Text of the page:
Author: Olivera Z. Mijuskovic, philosopher and bioethicist
Philosophy and economics together? Not at all, but...
This year's World Economic Forum in Davos will inter alia address the bioethical issues of radical life extension, more precisely, its possible implications. That science is advancing rapidly and topics in the field of bioethics and biomedicine are no longer science fiction witnesses and panel discussions on the possible, plausible and probable impacts of significantly extended lifespans at the World Economic Forum Annual Meeting in Davos (Wednesday, January 20th at 10:15 EST / 16:15 CET).
What's radical life extension?
The general definition is:
Life extension science, also known as anti-aging medicine, indefinite life extension, experimental gerontology, and biomedical gerontology, is the study of slowing down or reversing the processes of aging to extend both the maximum and average lifespan.
Radical life extension has its roots in the period of the philosophical concept of Francis Bacon, René Descartes, Benjamin Franklin, etc. In modern times there are different councils, government and scientific institutions that have their own views on this issue.For example, John Harris, famous world bioethicist from England, argues that as long as life is worth living, according to the person himself, we have a powerful moral imperative to save the life and thus to develop and offer life extension therapies to those who want them. Nick Bostrom has argued that any technological advances in life extension must be equitably distributed and not restricted to a privileged few. The human life span significantly improves not only the beauty but also the quality. Stem cell therapies, nanotehnologies, gene-editing, new products as a pharmaceutical and surgical interventions have greatly contributed to prolong the human lifespan. If we continue to be resistant to everything our ancestors centuries before us have not been immune, how will our future look like? If recourse to cognitive or moral enhancement of all this stuff, whether we live in abundance and this will be only the privileged life?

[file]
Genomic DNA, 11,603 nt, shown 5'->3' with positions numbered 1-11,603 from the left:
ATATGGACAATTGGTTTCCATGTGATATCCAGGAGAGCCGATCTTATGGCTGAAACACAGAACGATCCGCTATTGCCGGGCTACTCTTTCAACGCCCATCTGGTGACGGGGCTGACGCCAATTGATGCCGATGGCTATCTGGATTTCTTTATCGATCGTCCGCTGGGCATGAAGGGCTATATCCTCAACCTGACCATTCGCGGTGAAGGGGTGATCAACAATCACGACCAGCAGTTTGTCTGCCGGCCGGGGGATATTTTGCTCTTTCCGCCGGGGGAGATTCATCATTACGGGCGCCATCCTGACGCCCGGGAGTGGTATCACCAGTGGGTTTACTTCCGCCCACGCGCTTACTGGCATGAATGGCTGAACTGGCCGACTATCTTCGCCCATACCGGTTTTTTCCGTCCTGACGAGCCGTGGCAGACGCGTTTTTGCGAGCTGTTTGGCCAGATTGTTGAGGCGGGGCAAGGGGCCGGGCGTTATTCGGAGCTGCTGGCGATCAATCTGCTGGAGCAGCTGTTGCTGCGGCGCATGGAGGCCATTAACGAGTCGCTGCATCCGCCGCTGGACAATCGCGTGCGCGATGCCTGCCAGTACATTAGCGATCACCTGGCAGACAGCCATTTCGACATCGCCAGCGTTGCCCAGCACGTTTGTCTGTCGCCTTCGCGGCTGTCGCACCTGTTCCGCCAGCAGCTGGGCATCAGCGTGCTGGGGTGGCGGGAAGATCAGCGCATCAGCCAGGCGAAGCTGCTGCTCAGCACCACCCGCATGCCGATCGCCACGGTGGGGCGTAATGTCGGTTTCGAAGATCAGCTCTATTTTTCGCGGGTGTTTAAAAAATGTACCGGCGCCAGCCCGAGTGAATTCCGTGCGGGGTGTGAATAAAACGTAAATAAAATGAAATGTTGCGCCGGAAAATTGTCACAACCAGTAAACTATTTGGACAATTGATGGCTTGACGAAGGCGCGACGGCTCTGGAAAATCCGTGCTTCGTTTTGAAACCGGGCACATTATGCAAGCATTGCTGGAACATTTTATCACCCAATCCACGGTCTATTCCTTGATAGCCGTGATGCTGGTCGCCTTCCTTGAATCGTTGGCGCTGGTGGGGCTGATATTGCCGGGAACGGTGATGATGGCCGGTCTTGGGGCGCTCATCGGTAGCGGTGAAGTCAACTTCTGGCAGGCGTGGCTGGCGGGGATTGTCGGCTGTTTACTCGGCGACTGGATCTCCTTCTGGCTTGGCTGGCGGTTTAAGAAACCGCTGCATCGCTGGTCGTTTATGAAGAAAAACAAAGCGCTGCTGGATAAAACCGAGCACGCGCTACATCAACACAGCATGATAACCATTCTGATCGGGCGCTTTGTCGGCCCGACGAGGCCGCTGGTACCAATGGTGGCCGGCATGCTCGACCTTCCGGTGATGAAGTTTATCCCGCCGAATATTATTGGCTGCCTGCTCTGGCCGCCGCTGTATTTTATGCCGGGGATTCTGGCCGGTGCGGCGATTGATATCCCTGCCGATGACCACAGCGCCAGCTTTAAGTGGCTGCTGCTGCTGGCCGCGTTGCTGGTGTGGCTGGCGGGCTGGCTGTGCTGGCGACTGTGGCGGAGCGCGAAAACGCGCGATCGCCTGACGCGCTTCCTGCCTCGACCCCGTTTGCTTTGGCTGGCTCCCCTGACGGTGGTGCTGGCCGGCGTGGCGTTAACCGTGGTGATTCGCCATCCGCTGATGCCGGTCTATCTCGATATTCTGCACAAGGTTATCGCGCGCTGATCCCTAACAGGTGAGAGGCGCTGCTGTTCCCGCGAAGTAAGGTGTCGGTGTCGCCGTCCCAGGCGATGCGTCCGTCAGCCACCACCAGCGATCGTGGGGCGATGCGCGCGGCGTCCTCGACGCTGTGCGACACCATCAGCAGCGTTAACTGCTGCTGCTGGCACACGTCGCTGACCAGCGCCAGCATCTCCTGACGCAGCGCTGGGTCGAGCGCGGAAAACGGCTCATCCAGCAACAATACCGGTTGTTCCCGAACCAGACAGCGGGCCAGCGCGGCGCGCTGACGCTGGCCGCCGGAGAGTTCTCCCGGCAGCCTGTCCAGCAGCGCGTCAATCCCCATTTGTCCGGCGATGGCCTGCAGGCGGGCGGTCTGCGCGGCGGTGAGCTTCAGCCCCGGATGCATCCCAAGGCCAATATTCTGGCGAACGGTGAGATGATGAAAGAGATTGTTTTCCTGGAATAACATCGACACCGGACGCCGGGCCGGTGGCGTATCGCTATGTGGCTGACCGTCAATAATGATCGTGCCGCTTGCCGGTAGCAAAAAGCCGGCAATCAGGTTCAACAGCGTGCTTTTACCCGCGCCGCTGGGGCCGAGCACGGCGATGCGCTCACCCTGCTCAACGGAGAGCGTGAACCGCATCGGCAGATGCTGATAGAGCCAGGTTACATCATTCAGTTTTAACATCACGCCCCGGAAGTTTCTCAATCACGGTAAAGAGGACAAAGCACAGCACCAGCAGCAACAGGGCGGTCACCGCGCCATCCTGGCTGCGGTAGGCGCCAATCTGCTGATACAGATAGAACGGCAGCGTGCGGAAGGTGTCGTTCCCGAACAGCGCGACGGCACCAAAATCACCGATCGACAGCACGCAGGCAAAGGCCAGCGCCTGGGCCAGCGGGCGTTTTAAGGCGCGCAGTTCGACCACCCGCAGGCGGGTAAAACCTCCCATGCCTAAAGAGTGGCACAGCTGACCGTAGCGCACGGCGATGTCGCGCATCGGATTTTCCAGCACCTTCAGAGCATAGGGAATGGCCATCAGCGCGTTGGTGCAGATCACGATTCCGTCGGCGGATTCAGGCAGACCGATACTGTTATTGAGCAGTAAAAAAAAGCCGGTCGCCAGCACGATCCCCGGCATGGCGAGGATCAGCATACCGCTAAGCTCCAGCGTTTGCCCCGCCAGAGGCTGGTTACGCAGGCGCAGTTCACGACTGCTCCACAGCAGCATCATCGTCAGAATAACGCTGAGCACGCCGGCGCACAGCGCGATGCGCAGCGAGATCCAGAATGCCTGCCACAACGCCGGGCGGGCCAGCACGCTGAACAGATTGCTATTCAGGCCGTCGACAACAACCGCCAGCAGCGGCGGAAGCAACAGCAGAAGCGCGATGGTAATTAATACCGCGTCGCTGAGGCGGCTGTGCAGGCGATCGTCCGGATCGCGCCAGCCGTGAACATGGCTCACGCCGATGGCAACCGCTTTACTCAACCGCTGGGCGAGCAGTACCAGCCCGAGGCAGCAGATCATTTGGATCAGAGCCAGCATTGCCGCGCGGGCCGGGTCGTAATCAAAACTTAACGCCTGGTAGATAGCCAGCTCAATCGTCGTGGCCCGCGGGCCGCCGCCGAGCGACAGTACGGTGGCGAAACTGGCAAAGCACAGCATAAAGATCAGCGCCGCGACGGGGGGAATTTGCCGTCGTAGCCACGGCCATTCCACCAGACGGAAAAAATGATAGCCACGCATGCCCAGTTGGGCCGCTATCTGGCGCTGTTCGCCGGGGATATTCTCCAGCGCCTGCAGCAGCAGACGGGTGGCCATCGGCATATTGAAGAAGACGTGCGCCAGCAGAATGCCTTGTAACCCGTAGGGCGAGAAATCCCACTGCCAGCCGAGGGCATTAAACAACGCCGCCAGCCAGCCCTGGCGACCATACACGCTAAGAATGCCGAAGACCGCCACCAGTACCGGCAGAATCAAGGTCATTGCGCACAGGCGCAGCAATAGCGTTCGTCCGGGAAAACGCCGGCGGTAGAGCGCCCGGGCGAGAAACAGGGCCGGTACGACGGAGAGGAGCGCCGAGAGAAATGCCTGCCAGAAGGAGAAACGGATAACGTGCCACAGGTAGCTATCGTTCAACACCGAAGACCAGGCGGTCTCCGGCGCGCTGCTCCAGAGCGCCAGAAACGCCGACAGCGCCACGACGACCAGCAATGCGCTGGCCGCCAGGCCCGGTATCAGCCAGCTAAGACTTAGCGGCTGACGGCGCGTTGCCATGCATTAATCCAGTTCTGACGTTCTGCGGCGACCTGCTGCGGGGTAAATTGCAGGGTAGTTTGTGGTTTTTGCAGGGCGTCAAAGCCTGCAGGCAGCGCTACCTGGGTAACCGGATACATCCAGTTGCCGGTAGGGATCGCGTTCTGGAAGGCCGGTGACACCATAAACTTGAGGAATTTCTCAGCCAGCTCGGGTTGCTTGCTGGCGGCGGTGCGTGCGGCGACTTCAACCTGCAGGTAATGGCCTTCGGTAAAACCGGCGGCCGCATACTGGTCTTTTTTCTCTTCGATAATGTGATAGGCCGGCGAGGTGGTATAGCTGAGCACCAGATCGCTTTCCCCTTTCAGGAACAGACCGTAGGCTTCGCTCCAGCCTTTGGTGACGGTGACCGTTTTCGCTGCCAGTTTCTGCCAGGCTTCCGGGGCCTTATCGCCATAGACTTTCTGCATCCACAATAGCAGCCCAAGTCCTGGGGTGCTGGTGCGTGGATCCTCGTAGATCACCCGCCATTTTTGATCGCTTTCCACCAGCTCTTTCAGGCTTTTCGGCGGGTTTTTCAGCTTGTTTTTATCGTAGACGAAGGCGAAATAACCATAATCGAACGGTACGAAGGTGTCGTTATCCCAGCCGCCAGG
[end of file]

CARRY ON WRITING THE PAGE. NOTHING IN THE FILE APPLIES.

The issues that are specially engaged in Davos are as follows:
Would people still want to marry if they were faced with over a century of life together? What age would people want to have children? How many generations could expect to be alive at the same time?
From the actualization of these issues and official data issued by the UN, the consequences of such a scenario are actually very close in front of us. It will be interesting to hear what different profession think on this issue.
What is your opinion on this issue?